(Ms Williams) You cannot help anybody unless they want to be helped but you usually find very quickly that is arrived at because (a) they cannot fund their habit and (b) their tolerance goes up so quickly and there might be a bad batch of stuff about and they cannot fund their habit any longer, so they actually do need help very soon because they cannot cope with withdrawal.
  (Mr Sims) It is the same for families as well. One of the reasons that we talk about choice from the family service perspective is that some people are ready to go to a support group, others will want a home visit, some might want to contact a help line and all those things will happen at different times and, from the user's perspective, I think one has to accept that people themselves need to know that they are ready to seek help and that the average number of interventions for treatment before it may be considered to be working can be anything up to six or seven times before anybody begins to succeed.
  (Mrs Humphreys) It is a little like smoking which is an addiction, is it not? You can nag and nag somebody to give up but they will not until they are ready and they have made that decision for themselves.

Mrs Dean

  1384. Mr Gillespie, I understand where you are coming from about legalisation but do you accept that legal drugs are sold illegally to underage children on our streets and would not the same happen if we legalised all currently illegal drugs?
  (Mr Gillespie) The only yardsticks to compare that effectively because we do not really know what is around, that is the whole point, is to look at where we can get supplies of illegal cigarettes or illegal alcohol apart from bringing it across the channel. Usually what happens is that, when these things are controlled, regulated and supplied through licensed outlets, there is no market for the black market. Black markets only exist where there is prohibition, which is why we have the massive crime problem on the streets and everywhere else. So, I am sorry, I do not agree with that. I do not think that that would be a problem at all and, if it were, it would be a minimal problem and one that could be easily dealt with.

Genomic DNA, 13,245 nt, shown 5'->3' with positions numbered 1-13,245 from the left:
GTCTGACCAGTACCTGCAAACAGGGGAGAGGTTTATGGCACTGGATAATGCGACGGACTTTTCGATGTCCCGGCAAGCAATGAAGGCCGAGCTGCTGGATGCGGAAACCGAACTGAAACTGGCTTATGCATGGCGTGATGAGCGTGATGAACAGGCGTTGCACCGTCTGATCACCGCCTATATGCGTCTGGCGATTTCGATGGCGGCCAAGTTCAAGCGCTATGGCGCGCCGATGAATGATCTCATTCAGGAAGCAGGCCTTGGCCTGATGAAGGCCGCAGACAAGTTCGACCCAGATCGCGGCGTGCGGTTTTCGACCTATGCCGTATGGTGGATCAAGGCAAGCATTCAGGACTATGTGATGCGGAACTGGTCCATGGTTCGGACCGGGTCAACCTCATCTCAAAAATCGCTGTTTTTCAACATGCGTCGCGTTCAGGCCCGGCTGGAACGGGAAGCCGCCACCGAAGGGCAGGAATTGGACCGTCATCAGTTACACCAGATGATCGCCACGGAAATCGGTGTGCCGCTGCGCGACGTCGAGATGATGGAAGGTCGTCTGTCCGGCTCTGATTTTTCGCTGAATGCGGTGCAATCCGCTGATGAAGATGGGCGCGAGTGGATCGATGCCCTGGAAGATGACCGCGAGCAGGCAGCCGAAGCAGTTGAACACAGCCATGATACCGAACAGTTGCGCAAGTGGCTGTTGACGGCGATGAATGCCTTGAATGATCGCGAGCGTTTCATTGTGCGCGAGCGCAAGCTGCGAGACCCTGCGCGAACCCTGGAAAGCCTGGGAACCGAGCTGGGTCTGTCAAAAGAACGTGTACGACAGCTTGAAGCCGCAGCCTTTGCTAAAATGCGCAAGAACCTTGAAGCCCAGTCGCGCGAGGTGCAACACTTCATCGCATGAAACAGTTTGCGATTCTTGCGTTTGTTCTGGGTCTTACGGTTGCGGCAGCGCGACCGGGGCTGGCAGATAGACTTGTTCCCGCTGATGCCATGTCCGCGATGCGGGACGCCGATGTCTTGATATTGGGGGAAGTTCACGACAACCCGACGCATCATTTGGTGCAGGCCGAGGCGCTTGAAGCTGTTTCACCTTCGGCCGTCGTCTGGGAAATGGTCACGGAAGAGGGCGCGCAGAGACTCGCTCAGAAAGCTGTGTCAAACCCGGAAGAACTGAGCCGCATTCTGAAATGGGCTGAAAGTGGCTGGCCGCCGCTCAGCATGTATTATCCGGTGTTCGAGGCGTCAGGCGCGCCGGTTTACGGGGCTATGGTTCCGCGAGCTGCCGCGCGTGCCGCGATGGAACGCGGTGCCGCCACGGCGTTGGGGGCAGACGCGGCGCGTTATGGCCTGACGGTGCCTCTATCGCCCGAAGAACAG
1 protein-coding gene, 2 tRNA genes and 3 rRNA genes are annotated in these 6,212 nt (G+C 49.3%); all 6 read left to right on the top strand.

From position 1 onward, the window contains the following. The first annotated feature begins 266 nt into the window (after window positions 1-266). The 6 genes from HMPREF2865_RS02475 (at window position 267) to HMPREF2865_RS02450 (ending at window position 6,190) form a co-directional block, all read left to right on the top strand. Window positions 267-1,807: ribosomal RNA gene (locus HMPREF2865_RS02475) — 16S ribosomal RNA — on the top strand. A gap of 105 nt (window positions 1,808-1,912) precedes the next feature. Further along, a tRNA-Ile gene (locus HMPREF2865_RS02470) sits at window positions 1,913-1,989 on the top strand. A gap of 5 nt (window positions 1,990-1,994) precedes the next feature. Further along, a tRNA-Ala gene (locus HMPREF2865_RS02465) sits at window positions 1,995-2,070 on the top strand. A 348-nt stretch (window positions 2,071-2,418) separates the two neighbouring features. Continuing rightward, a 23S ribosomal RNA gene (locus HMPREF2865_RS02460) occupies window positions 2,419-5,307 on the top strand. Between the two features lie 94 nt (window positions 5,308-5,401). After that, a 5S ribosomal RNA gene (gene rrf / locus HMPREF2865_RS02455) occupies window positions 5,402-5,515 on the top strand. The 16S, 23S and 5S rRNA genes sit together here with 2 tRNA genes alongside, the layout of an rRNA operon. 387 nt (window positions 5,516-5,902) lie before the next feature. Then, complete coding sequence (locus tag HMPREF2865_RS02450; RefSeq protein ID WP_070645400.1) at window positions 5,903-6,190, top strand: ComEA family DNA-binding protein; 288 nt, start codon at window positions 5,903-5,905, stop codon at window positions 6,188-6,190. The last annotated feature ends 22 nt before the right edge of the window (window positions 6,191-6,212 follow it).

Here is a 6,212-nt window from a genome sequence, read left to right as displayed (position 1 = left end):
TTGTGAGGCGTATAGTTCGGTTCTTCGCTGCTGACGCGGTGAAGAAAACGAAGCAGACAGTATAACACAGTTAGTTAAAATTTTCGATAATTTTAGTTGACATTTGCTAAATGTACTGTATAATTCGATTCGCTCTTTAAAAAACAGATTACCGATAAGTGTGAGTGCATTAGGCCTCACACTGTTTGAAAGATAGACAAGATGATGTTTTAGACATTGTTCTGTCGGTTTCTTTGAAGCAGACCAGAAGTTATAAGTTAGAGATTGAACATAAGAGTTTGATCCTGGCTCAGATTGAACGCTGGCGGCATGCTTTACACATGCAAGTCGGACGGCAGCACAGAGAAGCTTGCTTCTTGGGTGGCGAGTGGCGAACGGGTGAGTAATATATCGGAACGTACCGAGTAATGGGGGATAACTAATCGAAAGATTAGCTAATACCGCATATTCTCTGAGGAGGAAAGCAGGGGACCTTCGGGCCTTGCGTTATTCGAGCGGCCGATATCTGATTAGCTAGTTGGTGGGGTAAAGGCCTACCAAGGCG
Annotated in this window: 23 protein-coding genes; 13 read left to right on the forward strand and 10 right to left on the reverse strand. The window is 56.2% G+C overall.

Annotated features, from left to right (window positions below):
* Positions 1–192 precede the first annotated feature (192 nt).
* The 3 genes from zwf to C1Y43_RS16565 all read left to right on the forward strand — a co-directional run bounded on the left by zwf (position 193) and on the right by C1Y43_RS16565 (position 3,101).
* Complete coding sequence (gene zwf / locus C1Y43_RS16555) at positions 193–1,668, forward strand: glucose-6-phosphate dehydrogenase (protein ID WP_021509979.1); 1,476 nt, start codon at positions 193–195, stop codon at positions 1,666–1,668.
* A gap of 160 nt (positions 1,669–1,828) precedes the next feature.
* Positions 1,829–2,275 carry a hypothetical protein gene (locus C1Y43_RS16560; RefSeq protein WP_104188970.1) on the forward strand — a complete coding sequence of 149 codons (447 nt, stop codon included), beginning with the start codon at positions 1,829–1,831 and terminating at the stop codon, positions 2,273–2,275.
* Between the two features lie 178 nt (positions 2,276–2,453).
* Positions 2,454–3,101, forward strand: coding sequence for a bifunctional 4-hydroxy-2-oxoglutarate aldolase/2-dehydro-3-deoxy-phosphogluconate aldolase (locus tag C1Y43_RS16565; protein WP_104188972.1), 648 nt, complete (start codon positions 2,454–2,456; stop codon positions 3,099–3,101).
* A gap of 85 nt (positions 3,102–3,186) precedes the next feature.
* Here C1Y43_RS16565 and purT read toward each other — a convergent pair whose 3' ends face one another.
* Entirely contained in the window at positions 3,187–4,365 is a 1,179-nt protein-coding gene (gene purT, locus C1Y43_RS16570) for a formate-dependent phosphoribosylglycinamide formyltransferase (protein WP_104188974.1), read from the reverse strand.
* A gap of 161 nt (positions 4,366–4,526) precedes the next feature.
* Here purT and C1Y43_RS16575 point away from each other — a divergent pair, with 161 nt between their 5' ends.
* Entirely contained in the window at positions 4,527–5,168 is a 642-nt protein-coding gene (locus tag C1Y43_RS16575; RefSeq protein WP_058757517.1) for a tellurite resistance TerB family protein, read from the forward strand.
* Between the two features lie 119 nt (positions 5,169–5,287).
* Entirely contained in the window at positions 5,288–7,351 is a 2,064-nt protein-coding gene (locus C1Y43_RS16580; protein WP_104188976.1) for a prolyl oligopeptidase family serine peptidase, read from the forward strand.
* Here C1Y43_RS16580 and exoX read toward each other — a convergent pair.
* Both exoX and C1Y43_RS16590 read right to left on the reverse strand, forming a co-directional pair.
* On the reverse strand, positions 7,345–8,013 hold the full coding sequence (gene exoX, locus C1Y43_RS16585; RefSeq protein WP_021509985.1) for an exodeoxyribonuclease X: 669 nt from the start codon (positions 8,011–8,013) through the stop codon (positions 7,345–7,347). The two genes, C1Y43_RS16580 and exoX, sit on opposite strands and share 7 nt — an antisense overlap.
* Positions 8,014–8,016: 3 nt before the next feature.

1385. Ms Williams, I am interested to know whether you have seen any improvements over recent years. I am glad to hear that you are on the DAT committee. Have you seen any improvements in the last couple of years or is it just not happening?
  (Ms Williams) It looks like it is starting to happen now; it looks like there are going to be improvements. We still have a way to go because it is like the experts thinking they know best and that is not the case because they have not actually had an experience of drug use on the ground of either users, families or communities and very often are very removed from that. They could be directors of social services or chief executives of the health authority and sometimes it is quite a slow process to get them to realise what is needed. Sometimes there are vested interests. Where the services are already there and sometimes not providing a good service, it is very difficult to say to a trust, "You have not provided a good service, we are taking your contract away" when a number of the people around that table work for the health authority. It is difficult because of vested interests who have a vote around the DAT table.

  1386. Following residential rehabilitation, are there facilities to follow up from that to make sure that people do not go back into drug use?